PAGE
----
“And who is my neighbor? Christ says that I must love even my enemy. That means that I must love absolutely everyone, without exception, especially the people nearest to me. I do not mean nearest to my heart; I mean before my very eyes. How much I have not seen that is in the people before my very eyes, in the classrooms filled with students, walking down the halls of St. Mary’s. God has been speaking, and I did not listen; I saw God, but I did not really see. As the scales fall from my eyes, I see suffering that all of us—even those who point it out—can barely name.”
The world hurts – and before any attempt can be made to bring this pain into conversation with the fullness of Christ or even simply with one’s mere self, some very, very deep listening must happen.
Evocatively, Carpenter’s observations are reminiscent above all of a time when learning was monastic, grounded in the love of learning and the desire for God. It is easier to listen and focus when your time is kept sanctified by the liturgical Hours rather than the frantic world of academic professionalism – the structure opens particular silent spaces for the practice of listening. Similarly, Carpenter’s call to maintain holy poverty through hope and trust is far more achievable in religious communities that help sustain such poverty.
These practices are of a piece with our need to anchor our selves in the mystery of prayer lest we, like Walter Benjamin’s famous angel of history, bind ourselves up too tightly in the catastrophe of the mysteries we study. Such prayer is not, to be sure, a mere removal from the material, as though our understanding of ourselves and God is not bound up in it. Rather, prayer is the diaphanous point of stability that stands firmly in the historically rooted camp of our work, yet somehow also contains the Holy of Holies and keeps us from dependence on mere material. We are no less for that invested in the material battles when they come, but likewise we know the victory is in the hands of the Lord.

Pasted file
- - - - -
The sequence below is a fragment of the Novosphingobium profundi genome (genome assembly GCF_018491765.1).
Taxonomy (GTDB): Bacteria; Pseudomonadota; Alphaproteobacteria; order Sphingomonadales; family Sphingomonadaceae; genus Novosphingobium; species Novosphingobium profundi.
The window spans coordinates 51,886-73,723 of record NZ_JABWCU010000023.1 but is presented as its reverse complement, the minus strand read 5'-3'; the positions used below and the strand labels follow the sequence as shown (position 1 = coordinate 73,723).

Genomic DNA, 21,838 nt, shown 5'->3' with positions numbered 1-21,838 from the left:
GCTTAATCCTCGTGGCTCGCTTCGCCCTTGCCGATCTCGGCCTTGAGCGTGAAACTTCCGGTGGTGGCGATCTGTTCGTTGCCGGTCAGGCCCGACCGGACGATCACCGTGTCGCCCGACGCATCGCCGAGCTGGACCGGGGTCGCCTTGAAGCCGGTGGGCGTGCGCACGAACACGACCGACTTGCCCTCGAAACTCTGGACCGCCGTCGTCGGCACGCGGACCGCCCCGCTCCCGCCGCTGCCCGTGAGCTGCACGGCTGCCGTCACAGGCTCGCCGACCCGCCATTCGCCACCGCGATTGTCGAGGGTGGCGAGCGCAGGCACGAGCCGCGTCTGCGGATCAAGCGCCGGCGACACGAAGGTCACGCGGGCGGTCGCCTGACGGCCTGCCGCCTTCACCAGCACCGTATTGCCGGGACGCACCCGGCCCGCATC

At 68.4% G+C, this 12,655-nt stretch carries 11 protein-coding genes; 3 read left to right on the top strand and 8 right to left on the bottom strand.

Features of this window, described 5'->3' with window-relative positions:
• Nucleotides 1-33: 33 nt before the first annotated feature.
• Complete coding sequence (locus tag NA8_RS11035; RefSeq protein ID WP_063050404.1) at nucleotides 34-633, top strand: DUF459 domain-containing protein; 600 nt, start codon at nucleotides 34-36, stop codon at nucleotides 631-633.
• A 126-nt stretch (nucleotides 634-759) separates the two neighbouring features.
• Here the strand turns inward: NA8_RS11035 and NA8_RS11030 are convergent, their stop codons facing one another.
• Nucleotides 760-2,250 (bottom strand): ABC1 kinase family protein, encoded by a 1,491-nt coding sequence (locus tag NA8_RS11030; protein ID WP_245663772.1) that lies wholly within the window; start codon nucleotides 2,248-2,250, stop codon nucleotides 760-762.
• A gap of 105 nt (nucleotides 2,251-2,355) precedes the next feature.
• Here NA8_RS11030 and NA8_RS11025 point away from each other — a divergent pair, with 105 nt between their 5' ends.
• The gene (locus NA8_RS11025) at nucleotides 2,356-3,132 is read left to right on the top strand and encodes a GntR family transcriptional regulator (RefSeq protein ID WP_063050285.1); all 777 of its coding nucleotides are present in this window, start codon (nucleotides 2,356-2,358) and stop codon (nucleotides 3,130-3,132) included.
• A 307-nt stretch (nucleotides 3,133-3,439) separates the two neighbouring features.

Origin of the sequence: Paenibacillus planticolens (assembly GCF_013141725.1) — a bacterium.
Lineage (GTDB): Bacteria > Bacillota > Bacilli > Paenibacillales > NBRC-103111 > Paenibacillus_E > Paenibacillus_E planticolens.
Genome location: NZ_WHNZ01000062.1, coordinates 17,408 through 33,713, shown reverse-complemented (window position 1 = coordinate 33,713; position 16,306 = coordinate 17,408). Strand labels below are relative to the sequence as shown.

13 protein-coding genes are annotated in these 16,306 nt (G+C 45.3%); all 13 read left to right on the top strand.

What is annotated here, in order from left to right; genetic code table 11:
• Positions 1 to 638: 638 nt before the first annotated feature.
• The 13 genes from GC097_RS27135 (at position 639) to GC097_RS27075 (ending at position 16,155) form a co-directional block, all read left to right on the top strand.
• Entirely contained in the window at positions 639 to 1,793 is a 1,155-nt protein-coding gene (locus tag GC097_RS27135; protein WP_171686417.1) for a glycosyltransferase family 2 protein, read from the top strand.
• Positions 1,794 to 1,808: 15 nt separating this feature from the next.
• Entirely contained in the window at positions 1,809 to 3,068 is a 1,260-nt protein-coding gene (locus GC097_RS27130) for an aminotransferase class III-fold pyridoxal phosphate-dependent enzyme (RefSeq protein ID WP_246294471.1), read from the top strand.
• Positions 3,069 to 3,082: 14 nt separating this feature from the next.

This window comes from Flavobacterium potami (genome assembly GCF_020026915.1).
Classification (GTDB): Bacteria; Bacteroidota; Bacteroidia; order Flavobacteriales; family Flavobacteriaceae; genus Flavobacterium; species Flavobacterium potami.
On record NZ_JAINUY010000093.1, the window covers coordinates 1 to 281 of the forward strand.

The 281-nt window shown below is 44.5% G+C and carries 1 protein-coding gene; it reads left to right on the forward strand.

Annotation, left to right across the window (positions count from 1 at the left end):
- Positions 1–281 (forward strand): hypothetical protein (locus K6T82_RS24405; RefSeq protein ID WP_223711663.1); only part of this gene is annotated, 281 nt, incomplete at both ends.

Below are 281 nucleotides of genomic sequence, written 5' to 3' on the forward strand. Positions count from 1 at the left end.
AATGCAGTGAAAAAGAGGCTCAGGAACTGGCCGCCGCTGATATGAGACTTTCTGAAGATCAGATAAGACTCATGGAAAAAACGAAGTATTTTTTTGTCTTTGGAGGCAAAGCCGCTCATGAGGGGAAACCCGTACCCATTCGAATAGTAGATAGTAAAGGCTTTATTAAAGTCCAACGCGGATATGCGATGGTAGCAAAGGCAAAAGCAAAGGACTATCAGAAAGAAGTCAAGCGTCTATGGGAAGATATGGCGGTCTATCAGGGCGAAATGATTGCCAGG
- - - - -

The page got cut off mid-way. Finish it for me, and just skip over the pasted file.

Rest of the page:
I speak here out of my own Christian tradition, but by all means invite others of you from other faith and secular traditions to contribute to this conversation. Whether we are discussing the rise of a particular interest in reading old books or our movement into the collapsed remnants of post-theoretical disciplines, a marked confusion of students is increasing as they attempt to navigate the ruins. I fear that if we do not provide the kind of holistic support needed to navigate these ruins with sanity, we will be forced to settle for simplistic versions of our fields adapted to those unprepared to face the radical uncertainties deep scholarship entails.
Whatever our stance on old books or theoretical paradigms, one of the “new directions” we love to talk about must include establishing a culture of personalist holism beyond the diversity offices and buzzwords so often louder than they are useful, signifying our deep need on campuses for compassion and psychological safety, as well as our failure thus far to offer satisfactory responses to this need. Prayer and old books have their place, but indispensable as well is the support of academic communities, so whomever you are and whatever you bring, I am ready to enter into deep listening and discussion regarding the ways we together can keep our fields healthy, kind, rigorous, and human.